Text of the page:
Nuclear fusion, the term frequently encountered in the news for the past few days. The technology has been under the radar of physicists and engineers for a long time. Scientists have been trying to mimic the process of nuclear fusion under controlled conditions in the laboratory. Finally, there has been a major breakthrough in the area of controlled nuclear fusion. Very good news for mankind! Let’s understand how and why.
Humans, being the biggest consumers of energy on the planet, are on the constant hunt for affordable and clean energy sources. We have almost extinguished fossil-based fuels, thus exploring alternative sources of energy such as the Sun, wind, tides, biofuels, etc. All these sources have proven to be quite promising and efficient but demand very specific high-tech infrastructural facilities. Thus, the hunt for clean energy goes on. Of all the alternative sources of energy, there have been great advances in solar energy, but it has its own limitations and challenges. Nonetheless, the Sun is the ultimate source of energy for all life forms on Earth.
That being said, where does the Sun get its energy from? The answer is ‘Nuclear Fusion’ Not only the Sun but even the stars in our solar system derive their energy through the process of nuclear fusion.
What is nuclear fusion?
Nuclear fusion is a reaction in which neutrons of two light elements fuse under high pressure and at very high temperatures to make a heavier element, releasing a significant amount of energy during the process. The energy comes from the excess mass that is left over after the fusion of the two neutrons. The basis is the equation E=mc2, which demonstrates that mass and energy are interconvertible. In the nuclear fusion that occurs in the Sun hydrogen atoms fuse to make helium. Scientists have been trying to induce nuclear fusion using the two isotopes of hydrogen, deuterium and tritium. During the reaction, the deuterium nucleus fuses with the tritium nucleus, as a result, there is the formation of one helium nucleus, one free neutron, and energy. But the reaction requires very high pressure and temperature as high as 100 billion degrees Celsius.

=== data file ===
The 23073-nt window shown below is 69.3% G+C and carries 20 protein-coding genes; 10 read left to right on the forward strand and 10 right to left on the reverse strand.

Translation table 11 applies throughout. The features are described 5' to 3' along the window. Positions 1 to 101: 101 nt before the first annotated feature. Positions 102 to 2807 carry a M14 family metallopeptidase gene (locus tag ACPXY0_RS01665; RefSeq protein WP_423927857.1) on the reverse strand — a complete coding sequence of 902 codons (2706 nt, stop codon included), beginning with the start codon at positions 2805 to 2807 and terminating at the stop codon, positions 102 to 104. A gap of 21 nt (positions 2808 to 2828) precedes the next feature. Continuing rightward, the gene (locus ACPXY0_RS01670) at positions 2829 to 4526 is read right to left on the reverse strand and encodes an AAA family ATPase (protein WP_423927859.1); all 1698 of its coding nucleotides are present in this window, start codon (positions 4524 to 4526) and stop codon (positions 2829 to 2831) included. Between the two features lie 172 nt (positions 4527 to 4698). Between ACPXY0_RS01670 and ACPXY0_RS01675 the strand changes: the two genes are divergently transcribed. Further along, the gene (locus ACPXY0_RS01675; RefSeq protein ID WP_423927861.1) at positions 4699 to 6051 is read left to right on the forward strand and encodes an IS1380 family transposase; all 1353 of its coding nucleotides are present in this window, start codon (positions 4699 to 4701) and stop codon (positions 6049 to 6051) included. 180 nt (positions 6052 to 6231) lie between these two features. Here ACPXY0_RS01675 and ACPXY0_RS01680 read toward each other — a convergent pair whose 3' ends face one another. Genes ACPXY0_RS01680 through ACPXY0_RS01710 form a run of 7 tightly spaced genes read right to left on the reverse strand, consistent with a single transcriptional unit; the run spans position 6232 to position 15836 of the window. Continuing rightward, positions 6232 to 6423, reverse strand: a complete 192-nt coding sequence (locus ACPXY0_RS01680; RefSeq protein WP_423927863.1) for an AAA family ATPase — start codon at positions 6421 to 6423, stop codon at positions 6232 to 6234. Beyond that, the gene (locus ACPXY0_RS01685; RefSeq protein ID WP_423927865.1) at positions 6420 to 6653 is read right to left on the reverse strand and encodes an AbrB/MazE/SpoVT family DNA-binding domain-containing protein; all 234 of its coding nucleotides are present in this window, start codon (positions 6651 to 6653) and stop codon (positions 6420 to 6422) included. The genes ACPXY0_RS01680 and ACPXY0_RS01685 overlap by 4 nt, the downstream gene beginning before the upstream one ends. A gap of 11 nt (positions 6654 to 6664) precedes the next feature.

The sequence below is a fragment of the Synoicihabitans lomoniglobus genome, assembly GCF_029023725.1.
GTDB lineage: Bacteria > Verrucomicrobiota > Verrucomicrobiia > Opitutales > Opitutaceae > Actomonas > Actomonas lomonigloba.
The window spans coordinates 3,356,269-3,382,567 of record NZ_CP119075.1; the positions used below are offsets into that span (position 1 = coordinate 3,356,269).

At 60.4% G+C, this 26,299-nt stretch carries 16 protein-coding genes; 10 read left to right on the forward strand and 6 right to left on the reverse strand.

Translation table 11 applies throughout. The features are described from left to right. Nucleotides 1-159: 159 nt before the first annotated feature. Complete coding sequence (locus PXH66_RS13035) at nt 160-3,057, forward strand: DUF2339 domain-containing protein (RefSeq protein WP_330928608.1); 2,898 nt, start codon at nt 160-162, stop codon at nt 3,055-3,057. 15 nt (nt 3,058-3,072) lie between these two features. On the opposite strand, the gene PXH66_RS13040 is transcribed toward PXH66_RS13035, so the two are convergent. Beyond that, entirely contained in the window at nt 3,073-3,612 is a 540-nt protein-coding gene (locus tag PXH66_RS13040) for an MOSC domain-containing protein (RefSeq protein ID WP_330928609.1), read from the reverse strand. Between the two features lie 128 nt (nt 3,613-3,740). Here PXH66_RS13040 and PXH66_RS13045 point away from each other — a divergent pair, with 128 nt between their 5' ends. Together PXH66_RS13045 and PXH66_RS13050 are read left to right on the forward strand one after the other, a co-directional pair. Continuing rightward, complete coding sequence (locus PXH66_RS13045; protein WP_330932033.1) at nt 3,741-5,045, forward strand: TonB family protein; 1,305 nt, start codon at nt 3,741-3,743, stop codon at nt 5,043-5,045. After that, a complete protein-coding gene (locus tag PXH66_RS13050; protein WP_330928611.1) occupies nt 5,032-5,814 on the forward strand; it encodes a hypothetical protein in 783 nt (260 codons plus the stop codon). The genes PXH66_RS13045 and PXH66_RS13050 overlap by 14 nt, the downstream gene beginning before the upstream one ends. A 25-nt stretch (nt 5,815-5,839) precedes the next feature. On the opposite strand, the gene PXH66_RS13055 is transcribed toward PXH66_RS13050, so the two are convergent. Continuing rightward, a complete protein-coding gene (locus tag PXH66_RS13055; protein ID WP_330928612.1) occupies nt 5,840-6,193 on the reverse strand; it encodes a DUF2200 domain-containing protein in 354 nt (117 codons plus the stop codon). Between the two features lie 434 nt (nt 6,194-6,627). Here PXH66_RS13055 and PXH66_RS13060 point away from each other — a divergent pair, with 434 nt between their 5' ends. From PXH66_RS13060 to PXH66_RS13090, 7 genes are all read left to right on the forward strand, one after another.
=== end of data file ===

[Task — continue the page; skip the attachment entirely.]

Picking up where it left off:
Finally, a breakthrough!
After almost 50-60 years of pursuing nuclear fusion technology, scientists have been able to carry out fusion reactions in controlled laboratory conditions and produced energy as one of the resultant products. The experiment was done at National Ignition Facility at the Lawrence Livermore National Laboratory (LLNL) in California. It is said to be one of the biggest breakthroughs of our times that could revolutionise the energy sector. In this ground-breaking experiment, the scientists carried out a nuclear fusion reaction in a small peppercorn-sized capsule. The high temperature was achieved using a 192-beam laser that compressed and heated the hydrogen fuel. The temperature achieved was more than 100 billion degrees Celsius. The energy input was 2.05 megajoules and the output was 3.15 megajoules. Although the amount of energy produced is small, the technology has great scope in the future.
Why is nuclear fusion better than nuclear fission?
Fission is another nuclear process that is kind of the opposite of fusion, as in, it results in the breaking down of a heavier atom into lighter atoms. Fission releases energy as an end result of the process, but it also results in large amounts of long-lived radioactive waste which stays in the environment for a long time and is detrimental to humans as well as biodiversity. Nuclear weapons are based on the principle of nuclear fission. Nuclear fission plants have also been established for the production of electricity, but it poses the main challenge of radioactive material disposal. On the contrary, nuclear fusion does not release a significant amount of radioactive material. It only produces small quantities of short-lived radioactive waste that does not stay in the environment for a long time and is therefore considered relatively safe.
Nuclear fusion for a sustainable future
The achievement in the field of nuclear fusion is indeed great news for the energy sector. It offers several advantages over other energy sources being completely carbon-free, sustainable, and unlimited. Nonetheless, the project is still in its budding stage and there is a long way to go before nuclear fusion powers our homes.